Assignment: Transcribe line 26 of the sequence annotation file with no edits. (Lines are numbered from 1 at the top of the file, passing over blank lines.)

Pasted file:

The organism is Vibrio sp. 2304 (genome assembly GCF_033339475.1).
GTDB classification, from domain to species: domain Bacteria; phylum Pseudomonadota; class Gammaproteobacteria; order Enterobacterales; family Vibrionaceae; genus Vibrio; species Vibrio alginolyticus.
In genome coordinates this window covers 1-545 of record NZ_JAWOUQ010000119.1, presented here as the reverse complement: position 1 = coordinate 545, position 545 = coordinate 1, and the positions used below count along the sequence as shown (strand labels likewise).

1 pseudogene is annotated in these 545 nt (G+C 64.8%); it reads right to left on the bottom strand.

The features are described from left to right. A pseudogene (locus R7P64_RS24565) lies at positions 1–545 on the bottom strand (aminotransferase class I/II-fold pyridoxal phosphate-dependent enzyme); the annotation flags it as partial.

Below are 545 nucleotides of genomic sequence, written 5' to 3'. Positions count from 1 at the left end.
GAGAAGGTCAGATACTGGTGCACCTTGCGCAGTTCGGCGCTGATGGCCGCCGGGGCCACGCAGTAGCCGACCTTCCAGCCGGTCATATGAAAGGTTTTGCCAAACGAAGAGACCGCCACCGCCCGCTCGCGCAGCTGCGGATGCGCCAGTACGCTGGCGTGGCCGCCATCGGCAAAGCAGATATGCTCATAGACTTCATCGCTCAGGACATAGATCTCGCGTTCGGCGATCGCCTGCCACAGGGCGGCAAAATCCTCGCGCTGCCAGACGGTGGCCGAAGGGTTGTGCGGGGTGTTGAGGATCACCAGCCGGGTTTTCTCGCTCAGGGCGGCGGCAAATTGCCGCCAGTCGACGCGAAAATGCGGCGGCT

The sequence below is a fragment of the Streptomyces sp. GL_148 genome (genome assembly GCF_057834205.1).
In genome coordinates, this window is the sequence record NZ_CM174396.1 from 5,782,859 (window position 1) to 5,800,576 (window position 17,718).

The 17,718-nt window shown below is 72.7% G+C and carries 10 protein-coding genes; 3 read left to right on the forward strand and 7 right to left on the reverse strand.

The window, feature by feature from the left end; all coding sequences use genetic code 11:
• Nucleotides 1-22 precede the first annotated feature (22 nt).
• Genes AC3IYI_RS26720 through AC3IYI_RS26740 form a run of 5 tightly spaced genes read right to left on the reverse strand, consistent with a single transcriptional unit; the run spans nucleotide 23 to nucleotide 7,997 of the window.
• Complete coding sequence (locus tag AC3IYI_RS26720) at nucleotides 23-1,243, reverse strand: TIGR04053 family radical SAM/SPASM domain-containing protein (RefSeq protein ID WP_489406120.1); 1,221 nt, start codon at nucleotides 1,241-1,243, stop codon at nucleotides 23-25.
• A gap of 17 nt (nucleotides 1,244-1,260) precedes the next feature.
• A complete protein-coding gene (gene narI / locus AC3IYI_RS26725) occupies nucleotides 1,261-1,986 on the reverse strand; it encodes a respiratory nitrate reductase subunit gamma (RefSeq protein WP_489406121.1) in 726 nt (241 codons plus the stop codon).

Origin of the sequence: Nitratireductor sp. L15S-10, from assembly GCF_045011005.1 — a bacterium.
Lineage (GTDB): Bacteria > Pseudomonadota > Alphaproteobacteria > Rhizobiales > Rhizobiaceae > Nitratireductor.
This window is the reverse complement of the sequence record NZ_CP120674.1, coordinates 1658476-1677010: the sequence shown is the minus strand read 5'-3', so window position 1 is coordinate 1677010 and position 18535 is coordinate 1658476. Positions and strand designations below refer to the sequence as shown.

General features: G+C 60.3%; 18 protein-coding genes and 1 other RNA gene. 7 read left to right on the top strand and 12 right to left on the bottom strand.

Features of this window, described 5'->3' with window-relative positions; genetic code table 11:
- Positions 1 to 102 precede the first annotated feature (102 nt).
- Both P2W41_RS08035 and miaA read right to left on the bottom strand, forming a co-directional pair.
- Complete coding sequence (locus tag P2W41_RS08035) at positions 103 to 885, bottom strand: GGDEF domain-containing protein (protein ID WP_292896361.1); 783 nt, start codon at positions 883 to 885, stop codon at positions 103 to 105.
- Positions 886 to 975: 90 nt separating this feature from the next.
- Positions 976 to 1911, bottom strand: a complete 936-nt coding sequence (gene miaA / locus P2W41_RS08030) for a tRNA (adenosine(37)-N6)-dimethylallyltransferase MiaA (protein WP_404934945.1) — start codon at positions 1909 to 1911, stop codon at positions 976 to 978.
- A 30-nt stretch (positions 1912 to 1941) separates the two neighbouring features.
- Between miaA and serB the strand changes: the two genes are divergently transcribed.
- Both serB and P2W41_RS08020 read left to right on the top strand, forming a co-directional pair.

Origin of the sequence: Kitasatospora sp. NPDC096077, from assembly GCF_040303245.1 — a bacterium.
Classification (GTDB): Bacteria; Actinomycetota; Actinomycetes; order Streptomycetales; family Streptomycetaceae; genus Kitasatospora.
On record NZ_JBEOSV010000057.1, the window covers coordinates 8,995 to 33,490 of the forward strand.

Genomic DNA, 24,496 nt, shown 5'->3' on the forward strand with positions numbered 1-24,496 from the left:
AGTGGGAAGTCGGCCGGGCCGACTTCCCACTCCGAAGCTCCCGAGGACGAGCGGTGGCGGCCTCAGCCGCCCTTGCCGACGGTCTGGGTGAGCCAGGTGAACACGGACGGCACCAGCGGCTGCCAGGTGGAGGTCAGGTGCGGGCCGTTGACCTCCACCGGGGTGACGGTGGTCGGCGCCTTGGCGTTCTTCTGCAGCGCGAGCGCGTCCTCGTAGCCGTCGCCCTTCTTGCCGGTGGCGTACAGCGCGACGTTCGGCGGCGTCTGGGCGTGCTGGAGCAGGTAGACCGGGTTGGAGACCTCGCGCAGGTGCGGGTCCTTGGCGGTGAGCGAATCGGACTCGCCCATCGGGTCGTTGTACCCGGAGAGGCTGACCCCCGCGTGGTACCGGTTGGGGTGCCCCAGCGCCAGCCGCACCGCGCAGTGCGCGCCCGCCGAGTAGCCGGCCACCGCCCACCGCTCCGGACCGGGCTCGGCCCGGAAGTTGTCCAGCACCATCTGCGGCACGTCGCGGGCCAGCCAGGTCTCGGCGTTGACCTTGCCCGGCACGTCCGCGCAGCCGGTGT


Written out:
- Positions 976 to 1911, bottom strand: a complete 936-nt coding sequence (gene miaA / locus P2W41_RS08030) for a tRNA (adenosine(37)-N6)-dimethylallyltransferase MiaA (protein WP_404934945.1) — start codon at positions 1909 to 1911, stop codon at positions 976 to 978.